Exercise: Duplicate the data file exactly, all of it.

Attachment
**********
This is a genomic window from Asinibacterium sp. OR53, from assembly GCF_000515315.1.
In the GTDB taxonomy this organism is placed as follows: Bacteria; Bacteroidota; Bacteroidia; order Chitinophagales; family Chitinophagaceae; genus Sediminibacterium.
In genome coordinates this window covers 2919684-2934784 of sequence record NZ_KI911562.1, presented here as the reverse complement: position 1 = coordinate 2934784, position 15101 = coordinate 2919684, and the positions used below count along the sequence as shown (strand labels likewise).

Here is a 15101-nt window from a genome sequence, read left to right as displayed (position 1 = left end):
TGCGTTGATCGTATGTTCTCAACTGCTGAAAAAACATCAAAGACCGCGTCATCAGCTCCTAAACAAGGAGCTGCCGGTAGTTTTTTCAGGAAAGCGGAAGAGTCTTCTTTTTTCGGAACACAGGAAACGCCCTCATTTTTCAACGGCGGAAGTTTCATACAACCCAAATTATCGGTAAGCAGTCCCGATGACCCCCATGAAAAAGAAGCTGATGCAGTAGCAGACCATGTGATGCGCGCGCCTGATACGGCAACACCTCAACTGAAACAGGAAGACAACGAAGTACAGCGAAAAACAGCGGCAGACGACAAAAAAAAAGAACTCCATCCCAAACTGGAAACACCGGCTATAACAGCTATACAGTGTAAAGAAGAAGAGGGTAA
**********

This is a genomic window from Asinibacterium sp. OR53, from assembly GCF_000515315.1.
In the GTDB taxonomy this organism is placed as follows: Bacteria; Bacteroidota; Bacteroidia; order Chitinophagales; family Chitinophagaceae; genus Sediminibacterium.
In genome coordinates this window covers 2919684-2934784 of sequence record NZ_KI911562.1, presented here as the reverse complement: position 1 = coordinate 2934784, position 15101 = coordinate 2919684, and the positions used below count along the sequence as shown (strand labels likewise).

Here is a 15101-nt window from a genome sequence, read left to right as displayed (position 1 = left end):
TGCGTTGATCGTATGTTCTCAACTGCTGAAAAAACATCAAAGACCGCGTCATCAGCTCCTAAACAAGGAGCTGCCGGTAGTTTTTTCAGGAAAGCGGAAGAGTCTTCTTTTTTCGGAACACAGGAAACGCCCTCATTTTTCAACGGCGGAAGTTTCATACAACCCAAATTATCGGTAAGCAGTCCCGATGACCCCCATGAAAAAGAAGCTGATGCAGTAGCAGACCATGTGATGCGCGCGCCTGATACGGCAACACCTCAACTGAAACAGGAAGACAACGAAGTACAGCGAAAAACAGCGGCAGACGACAAAAAAAAAGAACTCCATCCCAAACTGGAAACACCGGCTATAACAGCTATACAGTGTAAAGAAGAAGAGGGTAA